@article{osti_696904,
title = {Electrochemical noise measurements of sustained microbially influenced pitting corrosion in a laboratory flow loop system},
author = {Lin, Y. and Frank, J.R. and St. Martin, E.J. and Pope, D.H.},
abstractNote = {Because of the chaotic nature of the corrosion process and the complexity of the electrochemical noise signals that are generated, there is no generally accepted method of measuring and interpreting these signals that allows the consistent detection and identification of sustained localized pitting (SLP) as compared to general corrosion. The authors have reexamined electrochemical noise analysis (ENA) of localized corrosion using different hardware, signal collection, and signal processing designs than those used in conventional ENA techniques. The new data acquisition system was designed to identify and monitor the progress of SLP by analyzing the power spectral density (PSD) of the trend of the corrosion current noise level (CNL) and potential noise level (PNL). Each CNL and PNL data point was calculated from the root-mean-square value of the ac components of current and potential fluctuation signals, which were measured simultaneously during a short time period. The PSD analysis results consistently demonstrated that the trends of PNL and CNL contain information that can be used to differentiate between SLP and general corrosion mechanisms. The degree of linear slope in the low-frequency portion of the PSD analysis was correlated with the SLP process. Laboratory metal coupons as well as commercial corrosion probes were tested to ensure the reproducibility and consistency of the results. The on-line monitoring capability of this new ENA method was evaluated in a bench-scale flow-loop system, which simulated microbially influenced corrosion (MIC) activity. The conditions in the test flow-loop system were controlled by the addition of microbes and different substrates to favor accelerated corrosion. The ENA results demonstrated that this in-situ corrosion monitoring system could effectively identify SLP corrosion associated with MIC, compared to a more uniform general corrosion mechanism. A reduction in SLP activity could be clearly detected by the ENA monitoring system when a corrosion inhibitor was added into one of the test loops during the corrosion testing.},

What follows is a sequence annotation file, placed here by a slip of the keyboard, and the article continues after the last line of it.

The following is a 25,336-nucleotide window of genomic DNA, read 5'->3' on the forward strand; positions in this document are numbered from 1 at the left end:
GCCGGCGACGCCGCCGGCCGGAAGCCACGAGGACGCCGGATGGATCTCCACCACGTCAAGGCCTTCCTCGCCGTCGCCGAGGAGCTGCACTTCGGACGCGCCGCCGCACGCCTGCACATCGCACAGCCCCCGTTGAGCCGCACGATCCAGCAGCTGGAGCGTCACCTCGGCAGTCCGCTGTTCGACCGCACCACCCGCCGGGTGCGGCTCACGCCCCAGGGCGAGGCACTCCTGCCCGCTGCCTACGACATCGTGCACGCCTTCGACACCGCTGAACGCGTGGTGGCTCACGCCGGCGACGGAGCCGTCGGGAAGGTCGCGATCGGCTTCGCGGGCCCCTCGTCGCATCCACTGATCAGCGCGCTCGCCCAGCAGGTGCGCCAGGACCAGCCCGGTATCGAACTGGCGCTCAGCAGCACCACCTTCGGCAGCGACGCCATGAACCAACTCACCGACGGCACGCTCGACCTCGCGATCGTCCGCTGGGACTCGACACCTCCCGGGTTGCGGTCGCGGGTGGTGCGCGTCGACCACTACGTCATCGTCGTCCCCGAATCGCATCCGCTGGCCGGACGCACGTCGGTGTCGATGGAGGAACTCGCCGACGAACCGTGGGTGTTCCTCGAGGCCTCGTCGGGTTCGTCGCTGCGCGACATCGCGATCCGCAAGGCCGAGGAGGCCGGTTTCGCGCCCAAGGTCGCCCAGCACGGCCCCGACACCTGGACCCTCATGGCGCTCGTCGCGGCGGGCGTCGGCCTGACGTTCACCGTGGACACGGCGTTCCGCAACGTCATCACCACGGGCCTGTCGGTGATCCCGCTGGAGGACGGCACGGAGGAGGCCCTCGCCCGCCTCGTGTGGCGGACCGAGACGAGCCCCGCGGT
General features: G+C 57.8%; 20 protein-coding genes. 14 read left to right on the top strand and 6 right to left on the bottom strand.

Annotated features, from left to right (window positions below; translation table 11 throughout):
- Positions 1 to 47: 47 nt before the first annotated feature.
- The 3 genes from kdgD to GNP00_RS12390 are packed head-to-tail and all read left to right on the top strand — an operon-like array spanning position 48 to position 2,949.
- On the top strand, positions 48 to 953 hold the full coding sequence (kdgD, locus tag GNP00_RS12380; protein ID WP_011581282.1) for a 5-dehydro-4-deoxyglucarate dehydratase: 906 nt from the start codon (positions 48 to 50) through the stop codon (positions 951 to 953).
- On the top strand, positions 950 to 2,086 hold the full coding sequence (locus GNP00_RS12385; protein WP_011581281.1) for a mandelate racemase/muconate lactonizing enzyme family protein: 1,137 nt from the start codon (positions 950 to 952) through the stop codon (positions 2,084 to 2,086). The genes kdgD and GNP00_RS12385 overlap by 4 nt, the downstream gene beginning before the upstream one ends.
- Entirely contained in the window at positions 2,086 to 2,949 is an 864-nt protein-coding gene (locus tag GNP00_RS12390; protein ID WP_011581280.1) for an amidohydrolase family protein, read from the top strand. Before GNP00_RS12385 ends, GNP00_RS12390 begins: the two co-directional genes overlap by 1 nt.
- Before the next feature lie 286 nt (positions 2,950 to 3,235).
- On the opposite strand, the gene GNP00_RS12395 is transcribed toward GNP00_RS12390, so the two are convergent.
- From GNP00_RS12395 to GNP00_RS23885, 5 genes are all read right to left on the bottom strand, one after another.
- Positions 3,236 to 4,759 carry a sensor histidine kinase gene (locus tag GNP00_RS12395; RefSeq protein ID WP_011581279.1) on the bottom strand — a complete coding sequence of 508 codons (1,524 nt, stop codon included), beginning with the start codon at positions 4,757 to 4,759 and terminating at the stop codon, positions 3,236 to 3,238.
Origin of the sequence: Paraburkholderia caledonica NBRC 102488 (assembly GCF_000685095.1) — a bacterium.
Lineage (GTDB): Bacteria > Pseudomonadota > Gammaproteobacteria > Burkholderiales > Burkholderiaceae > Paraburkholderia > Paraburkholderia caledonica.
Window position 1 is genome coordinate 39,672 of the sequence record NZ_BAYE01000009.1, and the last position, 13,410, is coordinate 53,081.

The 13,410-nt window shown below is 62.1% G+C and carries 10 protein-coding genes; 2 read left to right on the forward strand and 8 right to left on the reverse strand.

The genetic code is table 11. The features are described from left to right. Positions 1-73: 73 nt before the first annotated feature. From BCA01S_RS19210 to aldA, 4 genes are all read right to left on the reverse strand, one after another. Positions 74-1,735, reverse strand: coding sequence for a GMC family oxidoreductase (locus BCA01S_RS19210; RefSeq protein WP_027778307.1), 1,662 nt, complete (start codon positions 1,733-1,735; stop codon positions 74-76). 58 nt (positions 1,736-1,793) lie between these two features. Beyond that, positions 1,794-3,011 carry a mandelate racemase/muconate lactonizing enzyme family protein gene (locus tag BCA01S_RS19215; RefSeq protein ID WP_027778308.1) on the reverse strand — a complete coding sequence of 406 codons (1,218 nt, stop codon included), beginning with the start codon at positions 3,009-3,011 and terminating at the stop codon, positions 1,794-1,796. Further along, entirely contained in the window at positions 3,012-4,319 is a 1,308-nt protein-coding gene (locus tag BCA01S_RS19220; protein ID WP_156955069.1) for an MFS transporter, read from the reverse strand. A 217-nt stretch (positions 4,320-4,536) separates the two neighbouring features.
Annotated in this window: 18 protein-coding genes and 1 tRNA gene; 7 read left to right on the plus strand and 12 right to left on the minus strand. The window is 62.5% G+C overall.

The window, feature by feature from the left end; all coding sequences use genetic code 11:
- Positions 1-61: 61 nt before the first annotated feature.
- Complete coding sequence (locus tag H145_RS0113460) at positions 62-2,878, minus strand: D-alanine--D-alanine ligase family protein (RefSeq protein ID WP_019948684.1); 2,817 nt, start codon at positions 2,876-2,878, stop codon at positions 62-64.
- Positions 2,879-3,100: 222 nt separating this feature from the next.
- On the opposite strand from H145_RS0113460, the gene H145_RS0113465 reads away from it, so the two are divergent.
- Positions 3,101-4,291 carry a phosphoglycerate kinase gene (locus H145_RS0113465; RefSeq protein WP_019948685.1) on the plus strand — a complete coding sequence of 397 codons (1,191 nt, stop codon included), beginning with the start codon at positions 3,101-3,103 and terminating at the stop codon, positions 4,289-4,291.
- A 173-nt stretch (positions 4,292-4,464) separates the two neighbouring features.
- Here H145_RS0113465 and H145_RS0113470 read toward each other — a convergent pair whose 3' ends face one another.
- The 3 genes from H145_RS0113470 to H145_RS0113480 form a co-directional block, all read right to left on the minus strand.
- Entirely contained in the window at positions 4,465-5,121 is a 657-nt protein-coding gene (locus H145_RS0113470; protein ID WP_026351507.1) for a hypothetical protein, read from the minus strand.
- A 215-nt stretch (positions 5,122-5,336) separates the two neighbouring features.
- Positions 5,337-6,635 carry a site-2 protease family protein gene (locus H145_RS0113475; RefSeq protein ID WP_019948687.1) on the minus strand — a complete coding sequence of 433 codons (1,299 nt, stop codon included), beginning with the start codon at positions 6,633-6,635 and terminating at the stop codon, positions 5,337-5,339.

doi = {},
journal = {},
number = ,
volume = ,
place = {United States},
year = {Mon Nov 01 00:00:00 EST 1999},
month = {Mon Nov 01 00:00:00 EST 1999}
}

Conference: